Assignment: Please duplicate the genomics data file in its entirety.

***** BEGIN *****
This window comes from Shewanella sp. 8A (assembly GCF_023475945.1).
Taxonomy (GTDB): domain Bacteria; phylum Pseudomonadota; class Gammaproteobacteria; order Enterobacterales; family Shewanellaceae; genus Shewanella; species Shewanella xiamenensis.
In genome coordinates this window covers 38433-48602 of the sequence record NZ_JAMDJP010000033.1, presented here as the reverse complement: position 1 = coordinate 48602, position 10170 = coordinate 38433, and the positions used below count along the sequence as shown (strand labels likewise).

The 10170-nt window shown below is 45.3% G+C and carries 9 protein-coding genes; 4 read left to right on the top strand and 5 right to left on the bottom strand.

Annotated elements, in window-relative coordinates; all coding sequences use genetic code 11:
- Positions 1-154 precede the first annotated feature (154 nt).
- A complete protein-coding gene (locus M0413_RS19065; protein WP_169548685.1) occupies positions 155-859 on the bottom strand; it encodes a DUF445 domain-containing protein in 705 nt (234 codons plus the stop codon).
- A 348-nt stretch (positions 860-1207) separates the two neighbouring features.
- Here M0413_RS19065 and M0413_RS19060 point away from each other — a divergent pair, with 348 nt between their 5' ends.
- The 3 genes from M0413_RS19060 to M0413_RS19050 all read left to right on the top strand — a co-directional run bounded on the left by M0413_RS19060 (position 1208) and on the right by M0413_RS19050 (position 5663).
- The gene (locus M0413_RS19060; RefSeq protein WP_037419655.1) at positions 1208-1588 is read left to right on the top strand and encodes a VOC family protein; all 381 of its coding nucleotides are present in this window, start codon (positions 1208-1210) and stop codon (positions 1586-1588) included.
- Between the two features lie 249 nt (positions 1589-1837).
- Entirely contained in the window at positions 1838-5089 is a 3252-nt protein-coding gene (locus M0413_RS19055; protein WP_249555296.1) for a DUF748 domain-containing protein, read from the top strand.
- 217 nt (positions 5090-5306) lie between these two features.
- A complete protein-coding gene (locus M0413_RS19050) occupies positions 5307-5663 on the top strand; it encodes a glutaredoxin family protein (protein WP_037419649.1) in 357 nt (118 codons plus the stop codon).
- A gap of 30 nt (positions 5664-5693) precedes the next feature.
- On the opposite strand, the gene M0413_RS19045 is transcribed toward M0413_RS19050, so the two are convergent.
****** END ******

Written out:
This window comes from Shewanella sp. 8A (assembly GCF_023475945.1).
Taxonomy (GTDB): domain Bacteria; phylum Pseudomonadota; class Gammaproteobacteria; order Enterobacterales; family Shewanellaceae; genus Shewanella; species Shewanella xiamenensis.
In genome coordinates this window covers 38433-48602 of the sequence record NZ_JAMDJP010000033.1, presented here as the reverse complement: position 1 = coordinate 48602, position 10170 = coordinate 38433, and the positions used below count along the sequence as shown (strand labels likewise).

The 10170-nt window shown below is 45.3% G+C and carries 9 protein-coding genes; 4 read left to right on the top strand and 5 right to left on the bottom strand.

Annotated elements, in window-relative coordinates; all coding sequences use genetic code 11:
- Positions 1-154 precede the first annotated feature (154 nt).
- A complete protein-coding gene (locus M0413_RS19065; protein WP_169548685.1) occupies positions 155-859 on the bottom strand; it encodes a DUF445 domain-containing protein in 705 nt (234 codons plus the stop codon).
- A 348-nt stretch (positions 860-1207) separates the two neighbouring features.
- Here M0413_RS19065 and M0413_RS19060 point away from each other — a divergent pair, with 348 nt between their 5' ends.
- The 3 genes from M0413_RS19060 to M0413_RS19050 all read left to right on the top strand — a co-directional run bounded on the left by M0413_RS19060 (position 1208) and on the right by M0413_RS19050 (position 5663).
- The gene (locus M0413_RS19060; RefSeq protein WP_037419655.1) at positions 1208-1588 is read left to right on the top strand and encodes a VOC family protein; all 381 of its coding nucleotides are present in this window, start codon (positions 1208-1210) and stop codon (positions 1586-1588) included.
- Between the two features lie 249 nt (positions 1589-1837).
- Entirely contained in the window at positions 1838-5089 is a 3252-nt protein-coding gene (locus M0413_RS19055; protein WP_249555296.1) for a DUF748 domain-containing protein, read from the top strand.
- 217 nt (positions 5090-5306) lie between these two features.
- A complete protein-coding gene (locus M0413_RS19050) occupies positions 5307-5663 on the top strand; it encodes a glutaredoxin family protein (protein WP_037419649.1) in 357 nt (118 codons plus the stop codon).
- A gap of 30 nt (positions 5664-5693) precedes the next feature.
- On the opposite strand, the gene M0413_RS19045 is transcribed toward M0413_RS19050, so the two are convergent.